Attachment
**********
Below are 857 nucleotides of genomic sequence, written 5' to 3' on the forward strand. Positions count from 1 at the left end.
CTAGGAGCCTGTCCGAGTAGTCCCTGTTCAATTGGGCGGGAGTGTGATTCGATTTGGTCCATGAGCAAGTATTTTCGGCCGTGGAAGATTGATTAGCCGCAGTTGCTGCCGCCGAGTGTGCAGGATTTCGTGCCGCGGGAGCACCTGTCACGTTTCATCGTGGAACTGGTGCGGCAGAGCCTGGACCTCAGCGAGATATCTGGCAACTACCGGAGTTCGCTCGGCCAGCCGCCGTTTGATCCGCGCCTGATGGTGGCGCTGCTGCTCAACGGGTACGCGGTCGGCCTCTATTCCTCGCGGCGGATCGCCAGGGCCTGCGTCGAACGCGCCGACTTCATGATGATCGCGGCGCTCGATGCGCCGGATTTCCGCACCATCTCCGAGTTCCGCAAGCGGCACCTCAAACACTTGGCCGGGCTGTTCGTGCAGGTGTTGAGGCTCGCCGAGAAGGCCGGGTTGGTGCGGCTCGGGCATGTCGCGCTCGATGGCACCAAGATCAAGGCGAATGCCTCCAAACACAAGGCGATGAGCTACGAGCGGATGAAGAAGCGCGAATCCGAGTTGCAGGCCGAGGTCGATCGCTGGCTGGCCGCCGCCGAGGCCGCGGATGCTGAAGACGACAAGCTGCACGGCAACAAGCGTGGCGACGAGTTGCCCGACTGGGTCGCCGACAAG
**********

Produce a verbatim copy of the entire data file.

Below are 857 nucleotides of genomic sequence, written 5' to 3' on the forward strand. Positions count from 1 at the left end.
CTAGGAGCCTGTCCGAGTAGTCCCTGTTCAATTGGGCGGGAGTGTGATTCGATTTGGTCCATGAGCAAGTATTTTCGGCCGTGGAAGATTGATTAGCCGCAGTTGCTGCCGCCGAGTGTGCAGGATTTCGTGCCGCGGGAGCACCTGTCACGTTTCATCGTGGAACTGGTGCGGCAGAGCCTGGACCTCAGCGAGATATCTGGCAACTACCGGAGTTCGCTCGGCCAGCCGCCGTTTGATCCGCGCCTGATGGTGGCGCTGCTGCTCAACGGGTACGCGGTCGGCCTCTATTCCTCGCGGCGGATCGCCAGGGCCTGCGTCGAACGCGCCGACTTCATGATGATCGCGGCGCTCGATGCGCCGGATTTCCGCACCATCTCCGAGTTCCGCAAGCGGCACCTCAAACACTTGGCCGGGCTGTTCGTGCAGGTGTTGAGGCTCGCCGAGAAGGCCGGGTTGGTGCGGCTCGGGCATGTCGCGCTCGATGGCACCAAGATCAAGGCGAATGCCTCCAAACACAAGGCGATGAGCTACGAGCGGATGAAGAAGCGCGAATCCGAGTTGCAGGCCGAGGTCGATCGCTGGCTGGCCGCCGCCGAGGCCGCGGATGCTGAAGACGACAAGCTGCACGGCAACAAGCGTGGCGACGAGTTGCCCGACTGGGTCGCCGACAAG